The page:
Nationality, Immigration and Asylum Bill

Part of the debate – in the House of Lords at 3:29 pm on 24th October 2002.

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Photo of Lord Dholakia Lord Dholakia Party Chair, Liberal Democrats 3:29 pm, 24th October 2002

My Lords, this matter was discussed at some length during recommitment last week. The purpose of Amendments Nos. 2 and 3, which have been tabled by us with the support of the noble Lord, Lord Judd, is to ameliorate the Government's proposal to withdraw subsistence-only support. Amendment No. 2 would remove the Secretary of State's power to remove subsistence-only support from all asylum seekers in one fell swoop. Amendment No. 3 would oblige the Secretary of State to take into account personal circumstances of asylum seekers when deciding to withdraw subsistence-only support. Amendment No. 4 would ensure that those in receipt of subsistence-only support before the coming into force of the order would retain it. Thus, the Secretary of State could provide only that new cases were not to receive subsistence-only support.

My purpose in moving the amendment is to seek some broad assurances from the Government that they will not bring the provision into force to place people in National Asylum Support Service accommodation but that they intend to use it only when accommodation centres are up and running in which they can place people. Secondly, the Government must accept that families provide not only material but also practical and emotional support to asylum seekers and must respect the principle of family unity. The third assurance that we seek is that the Government will respect the United Nations Convention on the Rights of the Child in implementing the provision and will not separate children from carers.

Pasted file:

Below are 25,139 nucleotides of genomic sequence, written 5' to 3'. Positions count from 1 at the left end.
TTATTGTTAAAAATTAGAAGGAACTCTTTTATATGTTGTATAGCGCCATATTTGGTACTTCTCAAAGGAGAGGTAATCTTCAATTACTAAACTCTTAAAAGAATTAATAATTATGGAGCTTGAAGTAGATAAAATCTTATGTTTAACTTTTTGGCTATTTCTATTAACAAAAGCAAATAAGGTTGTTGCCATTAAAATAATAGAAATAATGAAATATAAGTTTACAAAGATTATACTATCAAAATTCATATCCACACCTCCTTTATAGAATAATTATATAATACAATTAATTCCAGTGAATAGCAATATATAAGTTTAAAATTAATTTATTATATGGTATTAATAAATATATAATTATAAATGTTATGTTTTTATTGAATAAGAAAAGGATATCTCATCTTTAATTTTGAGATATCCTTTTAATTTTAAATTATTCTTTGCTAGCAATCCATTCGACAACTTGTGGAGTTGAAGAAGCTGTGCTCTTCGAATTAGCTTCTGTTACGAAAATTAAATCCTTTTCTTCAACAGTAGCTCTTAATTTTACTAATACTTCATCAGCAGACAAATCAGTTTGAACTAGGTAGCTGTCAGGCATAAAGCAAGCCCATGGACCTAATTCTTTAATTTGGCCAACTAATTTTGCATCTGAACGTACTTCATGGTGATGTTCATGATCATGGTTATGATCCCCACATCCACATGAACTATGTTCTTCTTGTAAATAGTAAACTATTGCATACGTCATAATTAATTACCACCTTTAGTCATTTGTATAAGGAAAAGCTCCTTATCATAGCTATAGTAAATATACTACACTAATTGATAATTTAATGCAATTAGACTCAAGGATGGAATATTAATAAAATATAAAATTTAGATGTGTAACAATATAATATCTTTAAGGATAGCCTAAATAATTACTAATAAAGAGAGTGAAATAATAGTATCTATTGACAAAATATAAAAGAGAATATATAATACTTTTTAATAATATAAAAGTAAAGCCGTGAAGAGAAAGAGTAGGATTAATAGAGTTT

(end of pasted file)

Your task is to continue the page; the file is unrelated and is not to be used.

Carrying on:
We also want the Government, before Third Reading, if possible, to place in the Library details of the number of people—especially principal applicants and dependants—claiming subsistence-only support for the week ending 13th October 2002. That would give us an indication of what expenditure the Government will incur under the provision.

Among those who have expressed concern about the provision is the Greater London Assembly. The National Association of Citizens Advice Bureaux has recently produced a report entitled Distant Voices, referred to during the previous debate, which identifies serious and systematic concerns. It states that,

"more than 400 social policy evidence reports received by NACAB from CABx since 1 March 2002", demonstrate,

"that the Government's stated perception of the current performance of NASS is far from reality".

I hope that the Government will not impose extra responsibilities on that body, the performance of which is questionable. I hope that the Minister can give the assurances for which I have asked. I beg to move.